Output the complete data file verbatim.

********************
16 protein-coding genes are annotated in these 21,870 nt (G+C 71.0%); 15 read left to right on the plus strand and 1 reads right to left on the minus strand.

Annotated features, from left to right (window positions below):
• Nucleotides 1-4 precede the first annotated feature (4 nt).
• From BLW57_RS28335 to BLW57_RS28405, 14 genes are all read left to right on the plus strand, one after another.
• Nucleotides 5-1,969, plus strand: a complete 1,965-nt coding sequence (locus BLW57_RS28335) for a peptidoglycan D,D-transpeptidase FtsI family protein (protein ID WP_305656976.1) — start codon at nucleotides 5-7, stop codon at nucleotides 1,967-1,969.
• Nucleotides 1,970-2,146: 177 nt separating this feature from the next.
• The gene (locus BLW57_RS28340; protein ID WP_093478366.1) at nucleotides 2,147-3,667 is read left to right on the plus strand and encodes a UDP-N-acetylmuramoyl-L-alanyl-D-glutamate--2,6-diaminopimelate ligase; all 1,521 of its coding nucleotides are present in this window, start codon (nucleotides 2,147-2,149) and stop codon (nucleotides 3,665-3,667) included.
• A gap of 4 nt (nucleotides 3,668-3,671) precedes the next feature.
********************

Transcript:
16 protein-coding genes are annotated in these 21,870 nt (G+C 71.0%); 15 read left to right on the plus strand and 1 reads right to left on the minus strand.

Annotated features, from left to right (window positions below):
• Nucleotides 1-4 precede the first annotated feature (4 nt).
• From BLW57_RS28335 to BLW57_RS28405, 14 genes are all read left to right on the plus strand, one after another.
• Nucleotides 5-1,969, plus strand: a complete 1,965-nt coding sequence (locus BLW57_RS28335) for a peptidoglycan D,D-transpeptidase FtsI family protein (protein ID WP_305656976.1) — start codon at nucleotides 5-7, stop codon at nucleotides 1,967-1,969.
• Nucleotides 1,970-2,146: 177 nt separating this feature from the next.
• The gene (locus BLW57_RS28340; protein ID WP_093478366.1) at nucleotides 2,147-3,667 is read left to right on the plus strand and encodes a UDP-N-acetylmuramoyl-L-alanyl-D-glutamate--2,6-diaminopimelate ligase; all 1,521 of its coding nucleotides are present in this window, start codon (nucleotides 2,147-2,149) and stop codon (nucleotides 3,665-3,667) included.
• A gap of 4 nt (nucleotides 3,668-3,671) precedes the next feature.